Written By: Emma Websdale
A new report warns that Australia needs to reduce its emissions drastically to keep global warming below 2oC.
A new study by renewable energy consultancy firm Ecofys, commissioned by WWF–Australia, warns that Australia should reduce its carbon emissions at least 25% by 2020 to keep global temperatures below a 2oC increase. Furthermore, by 2030 the country will have to reduce its carbon emissions by 82% to hold to its commitment in tackling global warming.
The latest IPCC report, released in September, warned that global greenhouse gas emissions must be contained within a finite “carbon budget” if global temperatures were to remain under the danger threshold of a 2oC global increase. Breeching that amount, says climate experts, would create catastrophic weather events.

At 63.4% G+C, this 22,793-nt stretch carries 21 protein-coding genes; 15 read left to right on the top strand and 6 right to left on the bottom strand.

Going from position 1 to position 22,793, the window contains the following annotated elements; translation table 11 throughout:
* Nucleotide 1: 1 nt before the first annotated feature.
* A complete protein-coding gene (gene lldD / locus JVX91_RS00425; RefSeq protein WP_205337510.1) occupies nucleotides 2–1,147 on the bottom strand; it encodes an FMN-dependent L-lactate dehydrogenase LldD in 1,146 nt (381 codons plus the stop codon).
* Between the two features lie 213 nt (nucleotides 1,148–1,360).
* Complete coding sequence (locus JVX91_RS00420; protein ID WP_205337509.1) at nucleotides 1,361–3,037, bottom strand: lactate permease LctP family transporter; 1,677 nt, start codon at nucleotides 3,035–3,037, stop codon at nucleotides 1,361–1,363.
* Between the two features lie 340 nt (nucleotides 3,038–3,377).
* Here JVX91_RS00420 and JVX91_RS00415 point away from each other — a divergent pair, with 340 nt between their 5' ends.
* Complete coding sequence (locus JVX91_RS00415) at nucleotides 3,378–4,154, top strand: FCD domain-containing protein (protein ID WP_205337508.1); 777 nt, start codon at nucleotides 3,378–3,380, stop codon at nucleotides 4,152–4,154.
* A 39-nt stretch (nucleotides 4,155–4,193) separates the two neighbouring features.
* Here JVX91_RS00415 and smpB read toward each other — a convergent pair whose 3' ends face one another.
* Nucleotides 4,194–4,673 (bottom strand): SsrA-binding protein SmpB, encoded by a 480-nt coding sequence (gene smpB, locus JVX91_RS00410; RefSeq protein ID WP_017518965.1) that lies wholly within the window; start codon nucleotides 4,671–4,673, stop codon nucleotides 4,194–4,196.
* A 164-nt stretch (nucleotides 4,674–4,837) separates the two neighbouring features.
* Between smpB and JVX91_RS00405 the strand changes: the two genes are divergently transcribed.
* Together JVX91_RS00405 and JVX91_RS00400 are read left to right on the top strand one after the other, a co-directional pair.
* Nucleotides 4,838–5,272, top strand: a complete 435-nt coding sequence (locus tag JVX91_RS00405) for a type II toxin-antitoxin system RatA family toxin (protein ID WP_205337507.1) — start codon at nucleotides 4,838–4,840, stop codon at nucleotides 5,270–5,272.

The report estimates that Australia’s share of the world’s carbon budget is around 18 billion tons, with the country’s usage already between 66% and 84% of that amount. The entire budget could be used up in just over a decade if annual emissions remain at their current levels.
“We’ve nearly blown our carbon budget already, and time is running out”, said Kellie Caught, WWF–Australia National Manager, Climate Change. “If we’re serious about keeping global warming below 2°C, then we should immediately move to at least a 25% [reduction].”
According to RenewEconomy, between March 2012 and March 2013, Australia reduced its electricity-generated emissions by 6.1%. Emissions from fossil-fuel extraction, however, increased by 12.7%, to 45.8 million tons of CO2 each year.
“Just as we need a stable plan for our economic bottom line, we also need a stable long-term approach to our carbon budget”, said Caught.
The report warns that among developed countries, Australia has the most to lose from climate change, with significant impacts on the country’s coastal communities, wildlife, agriculture and tourism industries already being felt. As a bare minimum, the report recommends that the federal government should move to the upper end of its existing target range (25%) in order to see Australia’s emissions reduce by 25% below 2000 levels by 2020.